Voluntary statewide testing of private wells for arsenic started in 2015, but prior studies indicate that arsenic is present in groundwater in many areas. The map included with this topic shows a sample of the locations where arsenic has been found in well water. The blue dots indicate the arsenic is below the recommend maximum contaminant level. The red dots indicate locations where the arsenic is above the maximum contaminant level and the water should not be consumed without proper treatment.
There are treatment options
available for wells that have elevated levels of arsenic. Information about arsenic and water treatment options can be found in a State Hygienic Laboratory information booklet
Well Water Quality and Home Treatment Systems.
Additional information about analysis of your drinking water can be found on the on the State Hygienic Laboratory website found at: http://www.shl.uiowa.edu/env/privatewell/ordering.xml.
When was the last time that you had your private water system sampled and your drinking water tested?
Did you know that the major health organizations recommend that private water system owners should test their drinking water source at least once per year? How about this thought - did you know that there are contaminants that you should test for besides bacteria and nitrates?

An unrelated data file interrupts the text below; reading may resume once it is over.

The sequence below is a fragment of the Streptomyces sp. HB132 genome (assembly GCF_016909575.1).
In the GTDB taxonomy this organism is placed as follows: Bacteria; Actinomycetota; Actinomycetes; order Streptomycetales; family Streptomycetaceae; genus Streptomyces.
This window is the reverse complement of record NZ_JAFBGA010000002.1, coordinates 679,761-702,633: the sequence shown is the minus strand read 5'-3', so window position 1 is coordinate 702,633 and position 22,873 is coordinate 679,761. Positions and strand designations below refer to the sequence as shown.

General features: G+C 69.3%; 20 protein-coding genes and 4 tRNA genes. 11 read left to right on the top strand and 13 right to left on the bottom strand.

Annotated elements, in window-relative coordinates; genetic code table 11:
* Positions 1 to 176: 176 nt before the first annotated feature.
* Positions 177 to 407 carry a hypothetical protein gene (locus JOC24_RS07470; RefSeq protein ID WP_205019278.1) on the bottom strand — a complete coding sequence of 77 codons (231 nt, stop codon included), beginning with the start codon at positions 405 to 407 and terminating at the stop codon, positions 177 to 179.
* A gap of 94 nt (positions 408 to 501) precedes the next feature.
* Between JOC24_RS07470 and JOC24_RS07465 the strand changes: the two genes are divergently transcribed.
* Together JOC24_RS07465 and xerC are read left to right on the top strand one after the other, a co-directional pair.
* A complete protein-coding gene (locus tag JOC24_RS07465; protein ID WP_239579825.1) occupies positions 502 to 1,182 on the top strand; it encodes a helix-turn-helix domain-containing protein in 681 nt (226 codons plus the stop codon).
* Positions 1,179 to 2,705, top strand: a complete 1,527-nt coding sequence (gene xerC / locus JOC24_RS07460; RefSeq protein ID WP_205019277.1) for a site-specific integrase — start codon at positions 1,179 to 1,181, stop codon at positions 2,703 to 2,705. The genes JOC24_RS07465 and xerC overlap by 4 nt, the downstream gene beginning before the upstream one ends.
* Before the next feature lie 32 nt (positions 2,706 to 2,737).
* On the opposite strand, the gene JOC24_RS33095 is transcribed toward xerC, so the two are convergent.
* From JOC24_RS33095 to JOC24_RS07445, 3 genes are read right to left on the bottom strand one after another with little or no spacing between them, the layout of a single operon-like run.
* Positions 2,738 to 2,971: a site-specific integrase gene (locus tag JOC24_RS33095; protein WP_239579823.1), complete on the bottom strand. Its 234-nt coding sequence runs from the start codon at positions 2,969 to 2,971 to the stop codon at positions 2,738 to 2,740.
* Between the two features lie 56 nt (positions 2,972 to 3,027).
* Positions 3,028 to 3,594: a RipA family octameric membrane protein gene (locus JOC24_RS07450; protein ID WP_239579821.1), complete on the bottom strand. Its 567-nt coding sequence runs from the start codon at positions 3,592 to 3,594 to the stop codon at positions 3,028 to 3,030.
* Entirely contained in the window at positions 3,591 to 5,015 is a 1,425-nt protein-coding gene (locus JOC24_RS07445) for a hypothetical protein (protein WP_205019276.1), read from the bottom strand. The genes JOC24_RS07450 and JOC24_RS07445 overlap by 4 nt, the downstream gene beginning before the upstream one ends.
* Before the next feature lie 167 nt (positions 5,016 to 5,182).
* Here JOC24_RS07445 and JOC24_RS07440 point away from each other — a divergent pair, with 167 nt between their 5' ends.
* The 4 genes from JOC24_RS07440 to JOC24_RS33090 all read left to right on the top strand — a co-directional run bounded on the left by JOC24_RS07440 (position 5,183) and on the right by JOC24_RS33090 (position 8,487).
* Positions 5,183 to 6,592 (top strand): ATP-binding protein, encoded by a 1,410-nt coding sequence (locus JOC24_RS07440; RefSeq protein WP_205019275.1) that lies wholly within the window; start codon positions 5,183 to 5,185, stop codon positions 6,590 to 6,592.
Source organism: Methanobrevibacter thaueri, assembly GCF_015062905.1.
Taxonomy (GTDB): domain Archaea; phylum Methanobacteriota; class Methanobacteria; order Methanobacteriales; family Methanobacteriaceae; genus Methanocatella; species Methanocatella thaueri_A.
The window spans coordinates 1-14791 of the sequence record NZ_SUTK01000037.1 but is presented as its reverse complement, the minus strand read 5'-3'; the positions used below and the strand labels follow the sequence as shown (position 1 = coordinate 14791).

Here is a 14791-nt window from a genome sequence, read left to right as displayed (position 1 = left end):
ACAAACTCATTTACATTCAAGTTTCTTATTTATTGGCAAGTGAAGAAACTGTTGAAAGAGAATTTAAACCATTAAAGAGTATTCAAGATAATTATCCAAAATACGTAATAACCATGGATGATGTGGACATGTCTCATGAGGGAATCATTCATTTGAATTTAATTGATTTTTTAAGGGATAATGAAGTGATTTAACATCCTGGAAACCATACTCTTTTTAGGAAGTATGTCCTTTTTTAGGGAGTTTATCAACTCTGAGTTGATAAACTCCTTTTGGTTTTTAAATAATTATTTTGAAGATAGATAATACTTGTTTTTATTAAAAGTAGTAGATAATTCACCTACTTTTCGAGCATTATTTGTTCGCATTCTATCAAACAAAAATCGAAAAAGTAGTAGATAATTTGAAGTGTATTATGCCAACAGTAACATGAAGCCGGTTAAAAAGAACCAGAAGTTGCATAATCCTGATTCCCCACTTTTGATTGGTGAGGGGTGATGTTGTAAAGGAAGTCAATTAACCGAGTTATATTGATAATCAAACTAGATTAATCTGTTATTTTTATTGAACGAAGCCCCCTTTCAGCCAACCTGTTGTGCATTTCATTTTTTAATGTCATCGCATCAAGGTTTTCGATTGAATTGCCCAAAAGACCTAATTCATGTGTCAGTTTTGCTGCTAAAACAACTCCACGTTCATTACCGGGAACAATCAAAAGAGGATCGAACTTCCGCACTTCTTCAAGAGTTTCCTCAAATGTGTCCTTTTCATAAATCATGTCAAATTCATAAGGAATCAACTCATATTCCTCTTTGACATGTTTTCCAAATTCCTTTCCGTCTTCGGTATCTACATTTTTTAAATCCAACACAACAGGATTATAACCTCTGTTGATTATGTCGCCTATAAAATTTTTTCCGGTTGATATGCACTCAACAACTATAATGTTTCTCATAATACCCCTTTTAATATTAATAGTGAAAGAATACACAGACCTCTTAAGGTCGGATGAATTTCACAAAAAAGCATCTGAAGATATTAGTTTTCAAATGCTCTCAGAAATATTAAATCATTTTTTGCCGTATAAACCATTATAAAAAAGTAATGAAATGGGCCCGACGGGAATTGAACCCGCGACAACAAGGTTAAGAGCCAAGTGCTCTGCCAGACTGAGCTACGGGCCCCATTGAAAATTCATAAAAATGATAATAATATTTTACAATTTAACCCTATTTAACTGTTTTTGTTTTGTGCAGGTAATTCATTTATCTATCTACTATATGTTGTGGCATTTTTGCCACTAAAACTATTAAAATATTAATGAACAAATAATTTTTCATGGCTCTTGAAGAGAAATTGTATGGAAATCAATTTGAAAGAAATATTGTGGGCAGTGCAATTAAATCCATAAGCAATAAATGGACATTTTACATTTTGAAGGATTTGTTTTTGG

The Iowa DNR has guidance available to help you understand the importance of sampling and testing your private water system. Check out our
Frequently Asked Questions About Private Drinking Water web page.
Old water supply wells can be a hazard to personal safety and to the groundwater you drink. Abandoned wells that are left standing open and un-plugged pose a risk because they provide a direct vertical pathway for chemicals and contaminated water to enter the deeper aquifers.
You can help protect your drinking water and the groundwater by having all of your unneeded wells properly plugged. To find out more about well plugging and how you can participate in a grant program that will pay part of your well plugging costs, please visit our
well plugging information page.
The DNR has new a new high capacity well guidance document available to help potential requirements on developing high capacity wells.
High capacity water supply wells are wells that withdraw 500 gallons per minute or more from groundwater sources. The installation of any high capacity well requires the collection and submission of specific information before a water use permit can be issued and the well put into service. This information includes a detailed inventory of nearby wells, a complete set of borehole cutting samples and a detailed well log from the test well or production well.